My friends who are anything other than white, heterosexual and Christian are terrified, and their needs are my first priority. Simply put, they need me. They need me to use my identity as a married, heterosexual, cis-gender white woman with a wicked vocabulary to make sure that their rights are protected as much as mine, as much as yours. And they need me to talk to you, to keep you at the table so that maybe you can begin to see them in the whole of their humanity.

I was following a car down 49 the other day that had a bumper sticker that read “Respect Life” with a picture of a perfect pink baby being cradled in perfect pink hands. I couldn’t help but wonder at every stop light what that would mean if next to the words “Respect Life” was a woman in a hijab, or a Mexican migrant worker, or Trayvon Martin, or Matthew Shepard, or, or, or …

“Respect Life” is a great slogan for us all to adopt, but it needs to figure in to all of our policies, not just those for perfect pink babies.

So here’s what I’m going to do with my new philosphy: I’m going to try to listen to you from a point of trying to understand rather than to try and convince you. And I’m going to ask you to do the same. And I’m going to tell you if I think something you just said is harmful to other people. I’m going to ask you to picture that the life you have lived is not available to a lot of people, even if you have had trials and tribulations of your own. I’m not trying to suggest I’m smarter than you nor more enlightened, but I am going to remind you that my philosphy (besides the ain’t gonna fuck around) about government is “people first.”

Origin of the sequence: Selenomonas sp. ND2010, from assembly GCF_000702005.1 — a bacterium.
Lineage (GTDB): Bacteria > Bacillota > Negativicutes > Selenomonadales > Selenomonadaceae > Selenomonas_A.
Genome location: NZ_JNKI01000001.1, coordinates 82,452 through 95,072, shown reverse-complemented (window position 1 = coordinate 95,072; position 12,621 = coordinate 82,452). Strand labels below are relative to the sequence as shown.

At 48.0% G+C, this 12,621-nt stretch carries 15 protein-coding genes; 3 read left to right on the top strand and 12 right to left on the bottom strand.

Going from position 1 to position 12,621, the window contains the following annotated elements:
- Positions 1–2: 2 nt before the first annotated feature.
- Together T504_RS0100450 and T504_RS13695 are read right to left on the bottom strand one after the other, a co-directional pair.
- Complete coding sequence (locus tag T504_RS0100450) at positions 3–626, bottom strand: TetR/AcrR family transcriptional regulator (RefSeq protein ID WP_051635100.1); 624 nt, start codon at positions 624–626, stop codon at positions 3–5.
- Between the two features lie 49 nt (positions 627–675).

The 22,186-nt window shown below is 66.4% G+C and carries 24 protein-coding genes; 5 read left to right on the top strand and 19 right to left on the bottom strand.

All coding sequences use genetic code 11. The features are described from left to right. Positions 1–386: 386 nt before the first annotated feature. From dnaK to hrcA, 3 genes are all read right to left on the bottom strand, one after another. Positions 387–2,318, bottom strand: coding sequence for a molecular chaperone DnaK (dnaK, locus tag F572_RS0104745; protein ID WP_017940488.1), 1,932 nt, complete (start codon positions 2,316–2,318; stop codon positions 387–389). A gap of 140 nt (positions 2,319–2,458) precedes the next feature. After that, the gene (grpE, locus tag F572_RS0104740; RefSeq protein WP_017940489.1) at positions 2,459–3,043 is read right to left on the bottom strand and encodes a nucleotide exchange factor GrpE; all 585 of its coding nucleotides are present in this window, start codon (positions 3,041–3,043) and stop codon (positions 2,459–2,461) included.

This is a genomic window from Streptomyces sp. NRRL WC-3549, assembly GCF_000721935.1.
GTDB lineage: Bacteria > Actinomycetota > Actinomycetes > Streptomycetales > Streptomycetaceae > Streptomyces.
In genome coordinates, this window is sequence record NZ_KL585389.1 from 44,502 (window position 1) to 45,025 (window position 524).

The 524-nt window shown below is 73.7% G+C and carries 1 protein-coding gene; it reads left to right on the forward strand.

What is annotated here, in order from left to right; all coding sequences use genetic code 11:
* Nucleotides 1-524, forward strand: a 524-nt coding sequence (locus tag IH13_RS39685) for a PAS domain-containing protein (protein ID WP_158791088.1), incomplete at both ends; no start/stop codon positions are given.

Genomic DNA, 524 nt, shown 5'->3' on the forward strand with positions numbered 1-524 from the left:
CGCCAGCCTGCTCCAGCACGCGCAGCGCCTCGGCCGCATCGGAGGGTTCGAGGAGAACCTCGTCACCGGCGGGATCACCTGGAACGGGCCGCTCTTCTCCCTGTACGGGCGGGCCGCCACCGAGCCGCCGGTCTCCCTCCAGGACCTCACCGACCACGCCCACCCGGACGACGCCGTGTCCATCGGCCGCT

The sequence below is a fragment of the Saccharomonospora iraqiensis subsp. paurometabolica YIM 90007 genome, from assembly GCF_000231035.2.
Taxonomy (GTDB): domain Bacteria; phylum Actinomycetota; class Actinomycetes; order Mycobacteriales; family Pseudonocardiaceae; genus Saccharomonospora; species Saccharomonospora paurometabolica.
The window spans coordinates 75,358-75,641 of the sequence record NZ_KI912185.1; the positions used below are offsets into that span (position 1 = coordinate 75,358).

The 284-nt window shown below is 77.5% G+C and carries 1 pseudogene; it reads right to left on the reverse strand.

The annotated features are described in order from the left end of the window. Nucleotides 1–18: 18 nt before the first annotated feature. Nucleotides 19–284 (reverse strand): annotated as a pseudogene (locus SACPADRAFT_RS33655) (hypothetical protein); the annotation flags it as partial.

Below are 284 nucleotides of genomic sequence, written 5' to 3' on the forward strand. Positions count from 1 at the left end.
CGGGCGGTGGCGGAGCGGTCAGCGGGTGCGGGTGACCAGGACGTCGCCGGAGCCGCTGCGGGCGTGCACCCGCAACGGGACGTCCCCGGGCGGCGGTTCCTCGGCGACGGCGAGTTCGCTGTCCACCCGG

You know I’m no Christian, right? Still, the thoughts that have permeated my mind most, besides they aforementioned, are the following:

“Fear not!” and “Do unto others.”

Both are hard right now, but will become easier and easier once I truly stop fucking around.

Have a blessed day, y’all. Be kind to yourselves and to others and maybe, just maybe, we won’t be fighting this civil war for the next two hundred years.

Love,

Tina

97-100. Autumn in Four Parts

I.

The pumpkins are out
by the potted mums
and the electric leaf blower sings
its intermittent and whiny dirge.
I think it dreams of becoming the wind.

II.

feathersinskyThe tall grass has shrunk to half it’s height
on the brightest summery days.
What’s left are plumes of straw-colored feathers,
like the tails of wild horses on the plains
where they would have ridden like the wind.

III.

The summer stretches on with these golden days
even while the leaves, done in and dusty,
caught by the wind, skitter over cement
landing in the mulch under a surprising late-blooming
rosebud, starkly pink so near to the pumpkins.

IV.

We begin to nestle in, even though the day was warm,
having turned our clocks back and our blankets out.
We let loose a windy sigh, then pause and breathe in again,
cool air expands in our lungs and it feels like hope and comfort,
we wrap our sweaters tighter and utter small words of thanks
for the reminder of the sweet richness of Autumn
who brings harvests and death, in a full-circle pageant.

10. For all the times

Forgive me

For all the times
I shushed you when
I should have
elevated your roar …

For all the times
I warned you to be
careful, take your drink
with you to the bathroom,
don’t walk alone at night,
when I should have been
teaching you to dismantle
the patriarchy

For all the times
I told you to stand down,
stand back, back down,
retreat
when I should have had
your back on the front lines

For all the times
my ferocious mother love
looked like failed
protectionism and a
dismantling of your innate
sense of right, justice,
and fairness

For all the times,
my darling daughters,
I was distressed more
over your anger
than the reason for it

For all the times
I minimized
when I should have
been maximizing
your ferocious desire
to live uncaged by
safety

For all the times …
you led me to
better understanding
and loved me despite
my failings …